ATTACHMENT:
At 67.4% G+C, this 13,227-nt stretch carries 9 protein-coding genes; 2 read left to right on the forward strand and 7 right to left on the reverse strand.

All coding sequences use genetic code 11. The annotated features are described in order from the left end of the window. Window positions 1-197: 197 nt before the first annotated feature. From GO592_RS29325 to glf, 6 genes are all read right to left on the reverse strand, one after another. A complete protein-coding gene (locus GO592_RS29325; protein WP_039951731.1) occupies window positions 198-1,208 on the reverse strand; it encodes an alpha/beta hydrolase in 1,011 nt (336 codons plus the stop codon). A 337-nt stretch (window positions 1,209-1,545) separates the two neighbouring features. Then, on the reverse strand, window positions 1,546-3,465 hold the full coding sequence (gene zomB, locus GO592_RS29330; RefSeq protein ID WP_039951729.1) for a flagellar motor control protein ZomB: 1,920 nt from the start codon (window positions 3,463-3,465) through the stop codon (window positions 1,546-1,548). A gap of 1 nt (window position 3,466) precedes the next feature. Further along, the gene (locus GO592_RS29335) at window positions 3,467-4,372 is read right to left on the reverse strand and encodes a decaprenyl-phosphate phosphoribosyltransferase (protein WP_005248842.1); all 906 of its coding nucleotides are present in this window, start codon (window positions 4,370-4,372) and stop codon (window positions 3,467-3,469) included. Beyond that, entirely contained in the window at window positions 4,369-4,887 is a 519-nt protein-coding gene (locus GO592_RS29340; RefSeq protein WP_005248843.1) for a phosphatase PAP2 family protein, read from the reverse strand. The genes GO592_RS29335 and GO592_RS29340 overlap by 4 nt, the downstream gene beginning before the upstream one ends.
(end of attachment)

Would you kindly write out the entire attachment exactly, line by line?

At 67.4% G+C, this 13,227-nt stretch carries 9 protein-coding genes; 2 read left to right on the forward strand and 7 right to left on the reverse strand.

All coding sequences use genetic code 11. The annotated features are described in order from the left end of the window. Window positions 1-197: 197 nt before the first annotated feature. From GO592_RS29325 to glf, 6 genes are all read right to left on the reverse strand, one after another. A complete protein-coding gene (locus GO592_RS29325; protein WP_039951731.1) occupies window positions 198-1,208 on the reverse strand; it encodes an alpha/beta hydrolase in 1,011 nt (336 codons plus the stop codon). A 337-nt stretch (window positions 1,209-1,545) separates the two neighbouring features. Then, on the reverse strand, window positions 1,546-3,465 hold the full coding sequence (gene zomB, locus GO592_RS29330; RefSeq protein ID WP_039951729.1) for a flagellar motor control protein ZomB: 1,920 nt from the start codon (window positions 3,463-3,465) through the stop codon (window positions 1,546-1,548). A gap of 1 nt (window position 3,466) precedes the next feature. Further along, the gene (locus GO592_RS29335) at window positions 3,467-4,372 is read right to left on the reverse strand and encodes a decaprenyl-phosphate phosphoribosyltransferase (protein WP_005248842.1); all 906 of its coding nucleotides are present in this window, start codon (window positions 4,370-4,372) and stop codon (window positions 3,467-3,469) included. Beyond that, entirely contained in the window at window positions 4,369-4,887 is a 519-nt protein-coding gene (locus GO592_RS29340; RefSeq protein WP_005248843.1) for a phosphatase PAP2 family protein, read from the reverse strand. The genes GO592_RS29335 and GO592_RS29340 overlap by 4 nt, the downstream gene beginning before the upstream one ends.